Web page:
The global financial crisis (GFC) and Australia’s is-it-or-isn’t-it recession have placed unprecedented strains on the relationships between financial planners and clients over the past year to 18 months.
However, new research reveals that financial planners whose value proposition is focused on providing reliable and competent technical and strategic guidance have fared relatively well.
Planners whose value proposition is based on generating investment performance, on the other hand, have suffered the greatest damage to relationships with clients over the past year.
The Lifeplan/International Centre for Financial Services (ICFS) research measures clients’ perceptions of financial planners on three criteria: reliability and trustworthiness, performance of chosen investments, and technical ability.
Overall, the Lifeplan/ICFS Financial Advice Satisfaction Index declined by three points between October 2008 and April 2009. The index stood at 66.5 points, its lowest level since the research started, in 2007.
The index has declined 9.1 per cent in the space of 12 months.
However, clients’ satisfaction with planners varied widely depending on the criteria examined. On reliability and trustworthiness, the decline was a mere 2 per cent. On technical ability, it was 5 per cent. But on investment performance, it was 12 per cent.
The general manager of strategic development for Lifeplan, Matt Walsh, says there are some clear messages in the results.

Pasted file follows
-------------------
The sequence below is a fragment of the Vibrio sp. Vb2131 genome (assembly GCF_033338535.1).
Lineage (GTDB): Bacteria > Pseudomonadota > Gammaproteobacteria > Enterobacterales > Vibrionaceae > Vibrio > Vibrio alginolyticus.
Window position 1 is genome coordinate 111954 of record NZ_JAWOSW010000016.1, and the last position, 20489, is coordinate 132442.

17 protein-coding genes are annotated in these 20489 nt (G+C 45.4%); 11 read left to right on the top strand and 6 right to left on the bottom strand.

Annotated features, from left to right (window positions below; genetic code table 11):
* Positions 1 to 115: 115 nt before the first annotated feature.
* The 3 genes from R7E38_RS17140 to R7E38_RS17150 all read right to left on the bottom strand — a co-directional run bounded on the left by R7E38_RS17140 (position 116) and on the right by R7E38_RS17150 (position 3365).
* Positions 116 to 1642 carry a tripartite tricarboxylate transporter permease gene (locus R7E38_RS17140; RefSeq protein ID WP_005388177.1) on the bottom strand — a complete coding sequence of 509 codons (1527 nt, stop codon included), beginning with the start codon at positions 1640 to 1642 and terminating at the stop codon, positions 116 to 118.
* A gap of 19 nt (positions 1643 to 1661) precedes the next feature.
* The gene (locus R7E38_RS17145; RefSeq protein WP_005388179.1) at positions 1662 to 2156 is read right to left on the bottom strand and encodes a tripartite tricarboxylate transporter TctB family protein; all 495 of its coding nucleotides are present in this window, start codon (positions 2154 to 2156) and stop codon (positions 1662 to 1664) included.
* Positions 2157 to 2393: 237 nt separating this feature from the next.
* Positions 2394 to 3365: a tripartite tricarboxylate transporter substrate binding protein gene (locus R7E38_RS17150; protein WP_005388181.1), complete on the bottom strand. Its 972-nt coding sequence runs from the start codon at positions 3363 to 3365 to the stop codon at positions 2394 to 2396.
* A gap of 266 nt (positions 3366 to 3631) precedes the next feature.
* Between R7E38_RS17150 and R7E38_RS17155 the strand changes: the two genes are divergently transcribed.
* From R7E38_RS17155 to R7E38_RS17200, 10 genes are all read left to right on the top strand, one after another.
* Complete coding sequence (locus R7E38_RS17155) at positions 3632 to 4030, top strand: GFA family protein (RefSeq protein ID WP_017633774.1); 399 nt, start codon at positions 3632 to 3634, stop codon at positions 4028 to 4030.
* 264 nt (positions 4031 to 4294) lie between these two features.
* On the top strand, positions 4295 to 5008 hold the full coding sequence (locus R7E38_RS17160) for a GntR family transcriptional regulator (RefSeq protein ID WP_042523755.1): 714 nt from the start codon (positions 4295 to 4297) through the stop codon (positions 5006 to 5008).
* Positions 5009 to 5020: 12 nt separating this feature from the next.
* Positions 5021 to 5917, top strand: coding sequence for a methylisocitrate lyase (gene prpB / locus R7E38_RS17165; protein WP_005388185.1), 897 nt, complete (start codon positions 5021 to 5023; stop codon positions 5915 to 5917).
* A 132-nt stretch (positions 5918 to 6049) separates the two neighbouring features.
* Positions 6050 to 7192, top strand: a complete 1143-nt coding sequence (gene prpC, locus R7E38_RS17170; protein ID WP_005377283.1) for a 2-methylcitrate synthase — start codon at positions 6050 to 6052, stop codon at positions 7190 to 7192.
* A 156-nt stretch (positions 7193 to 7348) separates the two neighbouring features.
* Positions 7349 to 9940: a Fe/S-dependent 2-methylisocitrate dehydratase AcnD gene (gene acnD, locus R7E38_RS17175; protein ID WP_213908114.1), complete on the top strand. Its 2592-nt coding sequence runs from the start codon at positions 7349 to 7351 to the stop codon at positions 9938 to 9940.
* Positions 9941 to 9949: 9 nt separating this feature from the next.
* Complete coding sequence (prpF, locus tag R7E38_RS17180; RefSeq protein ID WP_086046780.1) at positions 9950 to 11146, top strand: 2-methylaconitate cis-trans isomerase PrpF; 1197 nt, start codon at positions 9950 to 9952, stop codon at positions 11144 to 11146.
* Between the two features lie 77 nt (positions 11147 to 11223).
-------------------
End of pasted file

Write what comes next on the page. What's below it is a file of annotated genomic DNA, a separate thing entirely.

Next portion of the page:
Walsh says it underlines a potential pitfall in a planner promoting his or her skill as an investment expert, or “just selling product, and selling that product on performance”.
Planners who have promoted their expertise as being technically competent and as being reliable and trusted advisers have fared much better in the eyes of clients.
In a practical sense, if an implicit or explicit performance promise has been made and not delivered, then the credibility of the planner has been hit hard, and clients may not be receptive to approaches with offers of the next big investment opportunity.
However, if a planner has cultivated a reputation for being trustworthy and technically competent, clients may be far more receptive to an approach to review, rejig or even change an investment strategy.
The degree of success of such an approach depends on the characteristics of the specific client. For example, female clients’ perceptions have been affected less than males’; perceptions of clients aged between 30 and 44 have stood up better than those aged 45 or older and those aged under 30; perceptions of clients with a relationship of more than 10 years have been less affected than the perceptions of clients whose relationship with a planner is less than five years old; and the perceptions of clients with larger sums of money invested tend to have withstood recent events better than perceptions of clients with smaller sums invested.
Walsh says the findings suggest that planners could profitably spend time focusing on the depth and quality of their relationships with young investors (aged under 30) and older investors (pre-retirees, aged 44 or older), and on clients with whom they do not have very long-standing relationships (that is, five years or less).
The benefit of being perceived as trustworthy and technically competent were less easy to see when investment markets were performing strongly, Walsh says.